Every year when I teach my course on early American literature, filled with salty travelers, solemn Puritans, nefarious tobacconists, and fiery Revolutionaries, I can count on at least one student asking, “But what did the Indians think?” Why, such students invariably go on to ask, aren’t the voices of the inhabitants who were all but eradicated by the colonists more fully represented on the syllabus? I imagine teachers of the very first course on early American literature faced the same questions, for it’s a problem that has dogged scholars in the field since the field began. We have usually answered by pointing out that almost no Native American cultures had writing, so, as much as we would like to include work by Indian authors in our reading lists and literary analyses, the written material does not exist. While this answer has the virtue of providing a response that satisfies most students, its accuracy depends on how we define a “real” Indian. For, as more and more scholars of early American studies are teaching us, there were, in fact, many writers of Native American descent before 1800, we have just generally chosen to ignore them. In Writing Indians: Literacy, Christianity, and Native Community in Early America, Hilary E. Wyss aims to show us why we do so at the expense of our understanding of both Native American and European American cultures.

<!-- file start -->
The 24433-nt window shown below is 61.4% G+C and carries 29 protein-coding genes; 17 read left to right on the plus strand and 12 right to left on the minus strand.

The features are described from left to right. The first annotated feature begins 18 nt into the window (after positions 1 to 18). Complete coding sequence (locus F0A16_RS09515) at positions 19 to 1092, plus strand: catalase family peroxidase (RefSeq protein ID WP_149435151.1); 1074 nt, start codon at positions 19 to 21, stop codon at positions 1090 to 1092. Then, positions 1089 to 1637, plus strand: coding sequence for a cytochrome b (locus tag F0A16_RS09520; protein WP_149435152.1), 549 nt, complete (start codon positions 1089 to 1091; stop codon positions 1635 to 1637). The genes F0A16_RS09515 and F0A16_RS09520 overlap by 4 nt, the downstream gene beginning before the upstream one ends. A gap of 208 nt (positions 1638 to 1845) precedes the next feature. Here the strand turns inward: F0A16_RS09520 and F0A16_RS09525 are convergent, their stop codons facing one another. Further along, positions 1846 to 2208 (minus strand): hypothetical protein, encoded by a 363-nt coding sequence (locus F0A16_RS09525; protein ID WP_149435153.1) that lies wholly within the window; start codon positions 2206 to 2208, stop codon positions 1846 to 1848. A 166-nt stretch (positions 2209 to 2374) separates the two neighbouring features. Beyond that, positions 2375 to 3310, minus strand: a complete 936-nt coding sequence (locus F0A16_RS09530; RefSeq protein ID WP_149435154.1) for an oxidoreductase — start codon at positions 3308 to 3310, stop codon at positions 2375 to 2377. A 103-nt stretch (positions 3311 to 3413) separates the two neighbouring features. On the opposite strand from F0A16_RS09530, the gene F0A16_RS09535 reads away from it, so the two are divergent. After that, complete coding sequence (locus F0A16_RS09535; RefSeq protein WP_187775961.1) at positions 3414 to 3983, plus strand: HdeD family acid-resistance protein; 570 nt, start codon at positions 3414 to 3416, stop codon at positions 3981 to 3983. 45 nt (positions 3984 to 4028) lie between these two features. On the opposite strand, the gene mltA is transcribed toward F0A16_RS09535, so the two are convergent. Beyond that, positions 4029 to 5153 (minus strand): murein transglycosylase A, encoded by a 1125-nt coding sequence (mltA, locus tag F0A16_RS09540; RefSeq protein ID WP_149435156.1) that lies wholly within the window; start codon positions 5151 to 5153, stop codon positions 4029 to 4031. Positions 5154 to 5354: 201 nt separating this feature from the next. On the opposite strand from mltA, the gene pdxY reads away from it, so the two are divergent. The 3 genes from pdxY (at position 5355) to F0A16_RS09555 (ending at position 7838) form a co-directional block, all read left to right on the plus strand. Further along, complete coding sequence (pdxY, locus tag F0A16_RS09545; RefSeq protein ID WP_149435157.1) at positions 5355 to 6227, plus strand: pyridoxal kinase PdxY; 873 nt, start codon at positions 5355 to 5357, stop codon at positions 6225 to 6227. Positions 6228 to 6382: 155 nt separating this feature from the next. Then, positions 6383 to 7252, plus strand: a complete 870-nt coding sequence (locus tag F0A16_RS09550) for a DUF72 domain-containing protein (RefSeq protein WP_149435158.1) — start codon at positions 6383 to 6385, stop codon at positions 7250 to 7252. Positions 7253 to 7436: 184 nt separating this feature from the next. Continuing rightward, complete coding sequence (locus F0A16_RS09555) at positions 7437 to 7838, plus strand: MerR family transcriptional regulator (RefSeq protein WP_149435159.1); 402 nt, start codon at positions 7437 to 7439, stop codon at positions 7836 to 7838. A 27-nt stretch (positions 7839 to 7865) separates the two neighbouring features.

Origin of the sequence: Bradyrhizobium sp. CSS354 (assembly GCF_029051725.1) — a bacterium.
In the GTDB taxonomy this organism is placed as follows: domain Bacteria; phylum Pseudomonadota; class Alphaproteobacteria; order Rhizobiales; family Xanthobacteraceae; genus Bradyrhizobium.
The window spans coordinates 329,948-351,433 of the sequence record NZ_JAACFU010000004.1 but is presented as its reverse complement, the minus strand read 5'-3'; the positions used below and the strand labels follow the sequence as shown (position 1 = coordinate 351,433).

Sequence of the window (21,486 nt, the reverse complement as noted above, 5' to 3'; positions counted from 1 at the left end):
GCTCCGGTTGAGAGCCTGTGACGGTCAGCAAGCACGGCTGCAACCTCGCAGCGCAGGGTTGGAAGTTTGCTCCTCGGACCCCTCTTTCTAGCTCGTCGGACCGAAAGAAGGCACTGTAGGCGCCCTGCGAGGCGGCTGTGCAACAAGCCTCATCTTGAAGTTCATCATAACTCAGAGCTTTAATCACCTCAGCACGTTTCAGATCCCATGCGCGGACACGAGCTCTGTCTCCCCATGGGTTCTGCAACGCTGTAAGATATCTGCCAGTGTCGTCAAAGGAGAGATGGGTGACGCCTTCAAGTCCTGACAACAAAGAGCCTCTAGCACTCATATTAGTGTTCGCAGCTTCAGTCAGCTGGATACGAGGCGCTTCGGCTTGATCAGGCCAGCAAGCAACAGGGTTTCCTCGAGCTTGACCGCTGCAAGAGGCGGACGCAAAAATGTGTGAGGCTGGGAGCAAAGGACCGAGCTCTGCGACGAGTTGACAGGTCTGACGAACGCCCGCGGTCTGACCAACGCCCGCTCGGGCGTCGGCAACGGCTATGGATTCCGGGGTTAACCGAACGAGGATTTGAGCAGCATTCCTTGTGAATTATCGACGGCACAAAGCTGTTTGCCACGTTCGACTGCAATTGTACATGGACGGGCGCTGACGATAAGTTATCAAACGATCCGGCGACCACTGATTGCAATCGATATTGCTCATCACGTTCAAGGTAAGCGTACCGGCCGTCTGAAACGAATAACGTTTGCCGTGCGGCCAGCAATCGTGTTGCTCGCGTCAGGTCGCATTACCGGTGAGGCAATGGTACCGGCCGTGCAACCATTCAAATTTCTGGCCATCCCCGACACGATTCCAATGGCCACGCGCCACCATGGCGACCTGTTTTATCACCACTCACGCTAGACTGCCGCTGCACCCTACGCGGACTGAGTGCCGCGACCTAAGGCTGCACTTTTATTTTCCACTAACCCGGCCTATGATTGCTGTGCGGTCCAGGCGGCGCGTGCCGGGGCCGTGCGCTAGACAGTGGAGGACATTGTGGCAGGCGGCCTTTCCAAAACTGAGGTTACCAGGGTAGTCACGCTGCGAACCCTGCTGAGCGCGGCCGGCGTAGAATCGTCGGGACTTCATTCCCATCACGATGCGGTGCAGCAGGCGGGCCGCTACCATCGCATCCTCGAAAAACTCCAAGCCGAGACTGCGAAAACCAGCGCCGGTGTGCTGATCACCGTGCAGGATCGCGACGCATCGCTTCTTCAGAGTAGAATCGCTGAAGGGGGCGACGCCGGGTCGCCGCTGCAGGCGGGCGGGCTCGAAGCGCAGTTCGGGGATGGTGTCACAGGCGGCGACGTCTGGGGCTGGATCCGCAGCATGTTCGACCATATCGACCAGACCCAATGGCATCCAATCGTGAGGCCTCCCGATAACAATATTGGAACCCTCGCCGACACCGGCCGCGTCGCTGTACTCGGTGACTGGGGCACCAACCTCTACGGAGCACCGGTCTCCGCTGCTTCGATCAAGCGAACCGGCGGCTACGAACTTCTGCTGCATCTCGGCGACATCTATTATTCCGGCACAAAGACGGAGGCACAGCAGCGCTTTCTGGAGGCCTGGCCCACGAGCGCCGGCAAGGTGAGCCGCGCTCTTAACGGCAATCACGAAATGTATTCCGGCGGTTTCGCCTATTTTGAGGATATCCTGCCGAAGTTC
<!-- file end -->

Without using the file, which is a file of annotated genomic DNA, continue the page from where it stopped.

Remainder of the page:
To make her case, Wyss integrates insights gained from various fields of study, including anthropology, history, and literature, and she incorporates these insights into her story while at the same time producing a work that is accessible to any thoughtful reader, including those outside the comfy confines of the ivy tower. While wonderfully eclectic in its cannibalizing of various disciplines, literary studies serves as her specific scholarly target. Wyss contends that scholars of early American literature have let their notions of what constitutes an “‘authentic’ Native voice” (9) deafen them to the many writings by Christian Indians before William Apess’s work of the early nineteenth century. Wyss argues that a treasure trove of literary material will magically become available for our analyses once literary scholars stop insisting that only Natives untainted by the alien influences of colonial culture count as Native writers. These writers, she insists, can teach us a great deal about the various Native worldviews literary scholars have tended to mystify rather than analyze.